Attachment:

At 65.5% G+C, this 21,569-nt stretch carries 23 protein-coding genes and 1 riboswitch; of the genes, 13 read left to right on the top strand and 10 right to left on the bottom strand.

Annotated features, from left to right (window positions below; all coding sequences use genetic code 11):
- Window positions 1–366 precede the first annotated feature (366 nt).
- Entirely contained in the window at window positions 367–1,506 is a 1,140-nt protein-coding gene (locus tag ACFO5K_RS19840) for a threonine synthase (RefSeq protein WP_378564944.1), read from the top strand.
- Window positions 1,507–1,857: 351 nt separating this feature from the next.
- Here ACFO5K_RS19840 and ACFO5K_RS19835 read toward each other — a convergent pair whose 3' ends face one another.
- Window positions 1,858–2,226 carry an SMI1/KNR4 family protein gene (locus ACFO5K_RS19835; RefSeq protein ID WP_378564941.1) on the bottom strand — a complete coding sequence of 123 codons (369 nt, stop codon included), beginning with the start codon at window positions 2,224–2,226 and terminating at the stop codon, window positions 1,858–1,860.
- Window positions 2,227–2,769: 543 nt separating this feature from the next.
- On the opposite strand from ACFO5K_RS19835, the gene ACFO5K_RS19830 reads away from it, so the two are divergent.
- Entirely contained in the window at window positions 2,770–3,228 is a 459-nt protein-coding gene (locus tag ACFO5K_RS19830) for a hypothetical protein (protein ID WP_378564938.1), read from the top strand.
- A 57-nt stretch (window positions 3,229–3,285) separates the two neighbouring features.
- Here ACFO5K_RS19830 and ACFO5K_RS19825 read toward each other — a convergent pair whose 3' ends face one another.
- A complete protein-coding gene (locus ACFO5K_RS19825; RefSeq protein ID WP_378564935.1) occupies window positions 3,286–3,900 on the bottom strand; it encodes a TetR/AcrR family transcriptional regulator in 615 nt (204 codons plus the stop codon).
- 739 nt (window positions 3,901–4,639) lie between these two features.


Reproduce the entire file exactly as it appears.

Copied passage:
At 65.5% G+C, this 21,569-nt stretch carries 23 protein-coding genes and 1 riboswitch; of the genes, 13 read left to right on the top strand and 10 right to left on the bottom strand.

Annotated features, from left to right (window positions below; all coding sequences use genetic code 11):
- Window positions 1–366 precede the first annotated feature (366 nt).
- Entirely contained in the window at window positions 367–1,506 is a 1,140-nt protein-coding gene (locus tag ACFO5K_RS19840) for a threonine synthase (RefSeq protein WP_378564944.1), read from the top strand.
- Window positions 1,507–1,857: 351 nt separating this feature from the next.
- Here ACFO5K_RS19840 and ACFO5K_RS19835 read toward each other — a convergent pair whose 3' ends face one another.
- Window positions 1,858–2,226 carry an SMI1/KNR4 family protein gene (locus ACFO5K_RS19835; RefSeq protein ID WP_378564941.1) on the bottom strand — a complete coding sequence of 123 codons (369 nt, stop codon included), beginning with the start codon at window positions 2,224–2,226 and terminating at the stop codon, window positions 1,858–1,860.
- Window positions 2,227–2,769: 543 nt separating this feature from the next.
- On the opposite strand from ACFO5K_RS19835, the gene ACFO5K_RS19830 reads away from it, so the two are divergent.
- Entirely contained in the window at window positions 2,770–3,228 is a 459-nt protein-coding gene (locus tag ACFO5K_RS19830) for a hypothetical protein (protein ID WP_378564938.1), read from the top strand.
- A 57-nt stretch (window positions 3,229–3,285) separates the two neighbouring features.
- Here ACFO5K_RS19830 and ACFO5K_RS19825 read toward each other — a convergent pair whose 3' ends face one another.
- A complete protein-coding gene (locus ACFO5K_RS19825; RefSeq protein ID WP_378564935.1) occupies window positions 3,286–3,900 on the bottom strand; it encodes a TetR/AcrR family transcriptional regulator in 615 nt (204 codons plus the stop codon).
- 739 nt (window positions 3,901–4,639) lie between these two features.